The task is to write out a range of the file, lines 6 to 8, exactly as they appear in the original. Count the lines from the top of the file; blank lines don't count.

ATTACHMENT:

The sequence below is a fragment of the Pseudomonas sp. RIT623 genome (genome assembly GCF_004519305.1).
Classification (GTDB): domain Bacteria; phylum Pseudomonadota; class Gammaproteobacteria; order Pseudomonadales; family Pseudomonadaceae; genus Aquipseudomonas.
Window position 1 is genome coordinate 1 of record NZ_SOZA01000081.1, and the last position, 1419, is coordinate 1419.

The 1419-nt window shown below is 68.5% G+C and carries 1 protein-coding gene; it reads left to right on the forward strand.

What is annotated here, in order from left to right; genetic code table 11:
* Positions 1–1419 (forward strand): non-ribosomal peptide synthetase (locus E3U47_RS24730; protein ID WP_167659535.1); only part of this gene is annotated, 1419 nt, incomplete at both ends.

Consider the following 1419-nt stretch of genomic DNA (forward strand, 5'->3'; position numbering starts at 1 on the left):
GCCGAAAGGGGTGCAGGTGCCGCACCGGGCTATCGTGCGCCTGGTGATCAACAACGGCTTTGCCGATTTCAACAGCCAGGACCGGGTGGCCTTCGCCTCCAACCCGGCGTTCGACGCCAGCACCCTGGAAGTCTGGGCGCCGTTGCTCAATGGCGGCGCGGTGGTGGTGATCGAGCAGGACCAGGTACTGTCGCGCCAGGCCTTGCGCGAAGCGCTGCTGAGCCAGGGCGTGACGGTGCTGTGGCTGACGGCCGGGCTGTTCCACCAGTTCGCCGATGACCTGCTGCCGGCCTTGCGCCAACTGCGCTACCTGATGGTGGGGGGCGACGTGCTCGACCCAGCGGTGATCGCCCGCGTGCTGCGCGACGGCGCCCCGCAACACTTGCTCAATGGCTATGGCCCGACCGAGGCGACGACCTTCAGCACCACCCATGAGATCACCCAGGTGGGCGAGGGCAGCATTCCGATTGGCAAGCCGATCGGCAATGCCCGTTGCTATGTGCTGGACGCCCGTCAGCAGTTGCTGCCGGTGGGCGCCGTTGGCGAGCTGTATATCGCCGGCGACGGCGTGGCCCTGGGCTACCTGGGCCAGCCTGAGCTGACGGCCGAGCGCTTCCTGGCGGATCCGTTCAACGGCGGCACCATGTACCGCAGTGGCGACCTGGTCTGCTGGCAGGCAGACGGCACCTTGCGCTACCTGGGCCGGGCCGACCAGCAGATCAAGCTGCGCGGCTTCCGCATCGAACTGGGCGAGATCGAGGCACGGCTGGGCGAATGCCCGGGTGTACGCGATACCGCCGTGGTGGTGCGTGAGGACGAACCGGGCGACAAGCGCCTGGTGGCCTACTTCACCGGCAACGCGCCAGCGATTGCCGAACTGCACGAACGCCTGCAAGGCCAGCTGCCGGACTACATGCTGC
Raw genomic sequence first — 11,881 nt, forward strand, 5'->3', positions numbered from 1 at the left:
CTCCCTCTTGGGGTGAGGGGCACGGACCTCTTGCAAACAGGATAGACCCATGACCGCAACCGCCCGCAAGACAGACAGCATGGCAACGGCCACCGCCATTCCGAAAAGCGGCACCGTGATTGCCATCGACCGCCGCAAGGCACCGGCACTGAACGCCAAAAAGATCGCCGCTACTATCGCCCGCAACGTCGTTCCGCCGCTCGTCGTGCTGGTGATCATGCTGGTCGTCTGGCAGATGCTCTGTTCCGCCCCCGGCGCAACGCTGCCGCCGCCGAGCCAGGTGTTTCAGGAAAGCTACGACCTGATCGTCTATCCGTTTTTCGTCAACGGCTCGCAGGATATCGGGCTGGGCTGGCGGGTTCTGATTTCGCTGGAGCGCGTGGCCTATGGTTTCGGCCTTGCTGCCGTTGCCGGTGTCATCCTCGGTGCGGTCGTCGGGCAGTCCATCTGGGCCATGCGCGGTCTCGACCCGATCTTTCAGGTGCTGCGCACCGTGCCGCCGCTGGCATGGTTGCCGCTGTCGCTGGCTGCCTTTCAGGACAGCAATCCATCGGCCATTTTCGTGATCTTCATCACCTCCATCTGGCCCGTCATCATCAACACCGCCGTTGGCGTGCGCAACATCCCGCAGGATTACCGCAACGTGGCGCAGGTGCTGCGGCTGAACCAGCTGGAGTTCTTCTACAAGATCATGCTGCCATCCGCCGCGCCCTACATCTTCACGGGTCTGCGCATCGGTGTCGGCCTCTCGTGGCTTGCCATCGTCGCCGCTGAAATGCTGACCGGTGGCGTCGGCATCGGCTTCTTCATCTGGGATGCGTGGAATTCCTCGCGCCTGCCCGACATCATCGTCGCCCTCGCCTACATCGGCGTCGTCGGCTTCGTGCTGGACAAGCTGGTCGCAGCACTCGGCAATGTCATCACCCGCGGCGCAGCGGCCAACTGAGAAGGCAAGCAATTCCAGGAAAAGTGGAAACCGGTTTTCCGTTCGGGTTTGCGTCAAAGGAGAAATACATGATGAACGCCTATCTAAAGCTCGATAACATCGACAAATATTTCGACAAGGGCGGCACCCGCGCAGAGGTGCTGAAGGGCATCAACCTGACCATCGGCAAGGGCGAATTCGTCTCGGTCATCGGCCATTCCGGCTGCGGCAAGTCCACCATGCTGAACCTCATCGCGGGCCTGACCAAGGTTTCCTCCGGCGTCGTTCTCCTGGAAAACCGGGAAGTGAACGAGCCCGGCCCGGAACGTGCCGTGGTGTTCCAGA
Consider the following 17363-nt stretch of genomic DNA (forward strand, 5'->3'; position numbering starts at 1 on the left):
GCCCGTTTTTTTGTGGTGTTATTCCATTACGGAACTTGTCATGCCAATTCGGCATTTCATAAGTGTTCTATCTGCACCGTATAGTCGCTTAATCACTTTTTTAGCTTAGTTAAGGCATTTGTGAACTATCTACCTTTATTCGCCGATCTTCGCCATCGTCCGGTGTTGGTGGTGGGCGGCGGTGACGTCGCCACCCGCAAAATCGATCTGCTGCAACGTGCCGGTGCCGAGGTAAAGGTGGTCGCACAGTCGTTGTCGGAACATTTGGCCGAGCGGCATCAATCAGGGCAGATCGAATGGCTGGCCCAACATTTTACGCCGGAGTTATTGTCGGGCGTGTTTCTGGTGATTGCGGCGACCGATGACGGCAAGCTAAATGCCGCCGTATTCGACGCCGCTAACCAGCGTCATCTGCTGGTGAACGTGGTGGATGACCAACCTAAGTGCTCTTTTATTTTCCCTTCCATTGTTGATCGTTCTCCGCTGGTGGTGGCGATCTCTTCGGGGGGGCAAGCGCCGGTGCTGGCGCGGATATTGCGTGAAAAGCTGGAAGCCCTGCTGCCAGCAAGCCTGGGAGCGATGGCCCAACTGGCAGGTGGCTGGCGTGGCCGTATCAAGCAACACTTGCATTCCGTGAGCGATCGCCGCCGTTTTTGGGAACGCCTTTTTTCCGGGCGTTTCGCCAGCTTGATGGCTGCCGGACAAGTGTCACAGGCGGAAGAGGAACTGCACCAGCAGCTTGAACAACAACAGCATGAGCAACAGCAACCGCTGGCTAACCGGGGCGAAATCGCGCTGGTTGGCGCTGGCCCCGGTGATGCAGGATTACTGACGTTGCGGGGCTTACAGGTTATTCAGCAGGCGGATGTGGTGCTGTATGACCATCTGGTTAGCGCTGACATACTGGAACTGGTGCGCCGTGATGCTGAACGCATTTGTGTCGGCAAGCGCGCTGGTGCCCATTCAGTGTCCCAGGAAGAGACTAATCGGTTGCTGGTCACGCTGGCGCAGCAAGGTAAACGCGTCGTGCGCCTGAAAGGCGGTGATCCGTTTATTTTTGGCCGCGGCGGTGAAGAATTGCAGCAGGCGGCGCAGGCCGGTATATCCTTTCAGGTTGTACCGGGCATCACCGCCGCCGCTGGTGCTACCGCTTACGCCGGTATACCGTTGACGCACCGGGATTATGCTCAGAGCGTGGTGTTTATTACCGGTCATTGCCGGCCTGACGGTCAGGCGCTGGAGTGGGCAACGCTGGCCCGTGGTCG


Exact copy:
* Positions 1–1419 (forward strand): non-ribosomal peptide synthetase (locus E3U47_RS24730; protein ID WP_167659535.1); only part of this gene is annotated, 1419 nt, incomplete at both ends.

Consider the following 1419-nt stretch of genomic DNA (forward strand, 5'->3'; position numbering starts at 1 on the left):
GCCGAAAGGGGTGCAGGTGCCGCACCGGGCTATCGTGCGCCTGGTGATCAACAACGGCTTTGCCGATTTCAACAGCCAGGACCGGGTGGCCTTCGCCTCCAACCCGGCGTTCGACGCCAGCACCCTGGAAGTCTGGGCGCCGTTGCTCAATGGCGGCGCGGTGGTGGTGATCGAGCAGGACCAGGTACTGTCGCGCCAGGCCTTGCGCGAAGCGCTGCTGAGCCAGGGCGTGACGGTGCTGTGGCTGACGGCCGGGCTGTTCCACCAGTTCGCCGATGACCTGCTGCCGGCCTTGCGCCAACTGCGCTACCTGATGGTGGGGGGCGACGTGCTCGACCCAGCGGTGATCGCCCGCGTGCTGCGCGACGGCGCCCCGCAACACTTGCTCAATGGCTATGGCCCGACCGAGGCGACGACCTTCAGCACCACCCATGAGATCACCCAGGTGGGCGAGGGCAGCATTCCGATTGGCAAGCCGATCGGCAATGCCCGTTGCTATGTGCTGGACGCCCGTCAGCAGTTGCTGCCGGTGGGCGCCGTTGGCGAGCTGTATATCGCCGGCGACGGCGTGGCCCTGGGCTACCTGGGCCAGCCTGAGCTGACGGCCGAGCGCTTCCTGGCGGATCCGTTCAACGGCGGCACCATGTACCGCAGTGGCGACCTGGTCTGCTGGCAGGCAGACGGCACCTTGCGCTACCTGGGCCGGGCCGACCAGCAGATCAAGCTGCGCGGCTTCCGCATCGAACTGGGCGAGATCGAGGCACGGCTGGGCGAATGCCCGGGTGTACGCGATACCGCCGTGGTGGTGCGTGAGGACGAACCGGGCGACAAGCGCCTGGTGGCCTACTTCACCGGCAACGCGCCAGCGATTGCCGAACTGCACGAACGCCTGCAAGGCCAGCTGCCGGACTACATGCTGC